Distracted mother: Is my smartphone damaging my relationship with my children?
We live in an age where communication is on tap. Facebook, email and the web – accessed anytime, anywhere, from the palm of our hand.
On the face of it smartphones have made parenting easier – I can write a quick email at the school gates, entertain a bored child with a video or capture a proud moment on my camera. But is there a darker side to my phone use? Well, research still lags behind our widespread adoption of smartphones but recent studies suggest caregivers are more likely to respond harshly to children when highly absorbed in their smartphone and the mere presence of a phone on the table makes people sitting around feel more disconnected. Smartphones have even been linked to a 10% increase in unintentional childhood injuries with children engaging in more risk-taking behaviour when their caregivers are distracted.
The over-use of our smartphones is a subject many parents consider but often conveniently dismiss in favour of the positives. But however hard I try I can’t help thinking there must be a deeper impact I’m not seeing – are my children having to compete for my attention against my phone?
It was at my local park that the thought first came to mind. As I admired the kids and parents in the park, I realised that every parent was silently supervising their children with their faces glued to a screen. The kids played alone whilst the parents responded to their shout for attention with ‘hang on, just a minute, I’m just doing something…’ – without even looking up to meet their child’s gaze. And I get it, I really do – I was doing the same.
When I admitted my guilt to another Mum at the school gate it triggered a sheepish smile. She recalled how her five year-old daughter impersonates her mum swinging her on the swings in the park. Her daughter places one hand on the imaginary swing and another to the side at hip height scrolling through a pretend Blackberry. So it wasn’t just me – I wasn’t alone in my guilt.
But hey, at least we’re taking our kids to the park? Well yes, modern technology gives us the ability to work anytime from anywhere but does this work for our kids? Flexible hours and smartphones mean we’re not restricted to working from a set place at a set time but I sometimes fear my work simply spills over into my private life.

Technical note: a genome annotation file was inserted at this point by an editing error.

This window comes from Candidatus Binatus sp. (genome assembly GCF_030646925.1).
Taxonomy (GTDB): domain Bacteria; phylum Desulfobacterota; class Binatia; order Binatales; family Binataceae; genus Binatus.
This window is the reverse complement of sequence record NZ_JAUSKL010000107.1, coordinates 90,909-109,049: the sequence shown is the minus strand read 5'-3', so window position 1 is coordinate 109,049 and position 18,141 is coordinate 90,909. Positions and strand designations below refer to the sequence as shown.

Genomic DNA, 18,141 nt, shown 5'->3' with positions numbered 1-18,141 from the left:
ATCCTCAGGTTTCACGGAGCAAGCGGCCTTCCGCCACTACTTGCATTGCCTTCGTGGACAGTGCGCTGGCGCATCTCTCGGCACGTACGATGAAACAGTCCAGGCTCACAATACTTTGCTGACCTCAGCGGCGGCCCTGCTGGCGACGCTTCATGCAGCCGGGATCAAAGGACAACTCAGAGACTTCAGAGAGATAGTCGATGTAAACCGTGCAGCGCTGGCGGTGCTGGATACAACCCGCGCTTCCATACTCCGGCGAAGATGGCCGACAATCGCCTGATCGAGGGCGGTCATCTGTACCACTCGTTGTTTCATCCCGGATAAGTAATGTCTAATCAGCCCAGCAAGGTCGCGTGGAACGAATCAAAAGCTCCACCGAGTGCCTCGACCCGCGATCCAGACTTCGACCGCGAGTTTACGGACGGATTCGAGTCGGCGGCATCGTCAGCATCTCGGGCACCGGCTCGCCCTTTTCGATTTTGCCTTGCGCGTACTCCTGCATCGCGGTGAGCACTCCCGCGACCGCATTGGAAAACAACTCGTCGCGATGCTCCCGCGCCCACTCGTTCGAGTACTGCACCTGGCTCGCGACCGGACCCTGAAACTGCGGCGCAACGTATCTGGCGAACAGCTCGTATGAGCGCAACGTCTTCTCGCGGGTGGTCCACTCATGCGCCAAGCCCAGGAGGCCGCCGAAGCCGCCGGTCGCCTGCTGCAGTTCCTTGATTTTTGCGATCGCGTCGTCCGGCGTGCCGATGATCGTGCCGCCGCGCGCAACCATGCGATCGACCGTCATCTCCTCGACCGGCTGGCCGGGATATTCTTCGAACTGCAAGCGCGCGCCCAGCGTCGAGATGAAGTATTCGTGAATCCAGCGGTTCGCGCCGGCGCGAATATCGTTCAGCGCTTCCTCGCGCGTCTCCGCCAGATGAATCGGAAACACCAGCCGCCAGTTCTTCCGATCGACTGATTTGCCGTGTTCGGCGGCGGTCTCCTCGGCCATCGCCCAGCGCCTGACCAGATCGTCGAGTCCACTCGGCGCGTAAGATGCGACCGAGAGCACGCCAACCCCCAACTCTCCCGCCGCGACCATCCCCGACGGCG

The boundaries have simply blurred, meaning my children no longer have my undivided attention when I’m with them. I may be physically more present but when we’re constantly in contact on email and phone I wonder if I’m mentally present for my children. I doubt it – we can’t divide our attention equally and it’s often the small person in front of us that has to wait for their turn.
Some would say the only winner is ‘the flexible employer’ and social media.
Maybe I’m over-thinking it. Our kids have grown up with it – maybe they’re just used to it? From day one we shared pictures of their birth, first smiles and cute outfits on social media. Surely the technology is here to stay, so why not get them used to it?
Well maybe our insistence of sharing daily moments of our child’s life is doing more than boring our childless friends crazy on Facebook. Maybe by viewing our babies through a screen and waiting for that perfect moment we’re actually missing the moment all together.
After all I’ve heard it said before – when we’re taking a photo of a moment we’re no longer ‘in’ the moment. And let’s admit it – we’ve all seen the filtered poses of children, parents and babies that didn’t just happen in the moment – they were made, posed and posted exclusively to keep up our appearances on social media.
So what do our kids think of the little black boxes in our hands? Do they think they’re more interesting than them? Do they represent an uninvited guest at the dinner table having a conversation that the child’s not privy too? Well according to a recent study 32% of children feel unimportant when their parents are distracted by their phones.
But it’s hard. Childcare can be monotonous – hours of role playing, being barked instructions at and meltdowns can leave you absent-mindedly reaching for your screen and virtual adult company.
Your phone is the perfect pick-me-up and parenthood is hard enough without another judgement or sacrifice right? Well, yes – and I’m not proposing we all shun technology and search out those ancient Nokia’s but maybe we ought to control ourselves a bit more.
Leave our phones at the door with the keys, leave them off the dinner table and have designated device-free family time. Take the photos but don’t post them instantly and wait for the replies – set time aside when the kids aren’t around. There are even apps you can download to monitor or block your access to social media and email if you need help.
I’m not pretending I have the answers though – I’m still battling with the questions myself. I do personally feel that my phone usage has a darker side and it’s one I’m trying not to ignore. And however hard I try, I can’t help thinking that each time I check my phone, I’m checking-out of parenthood.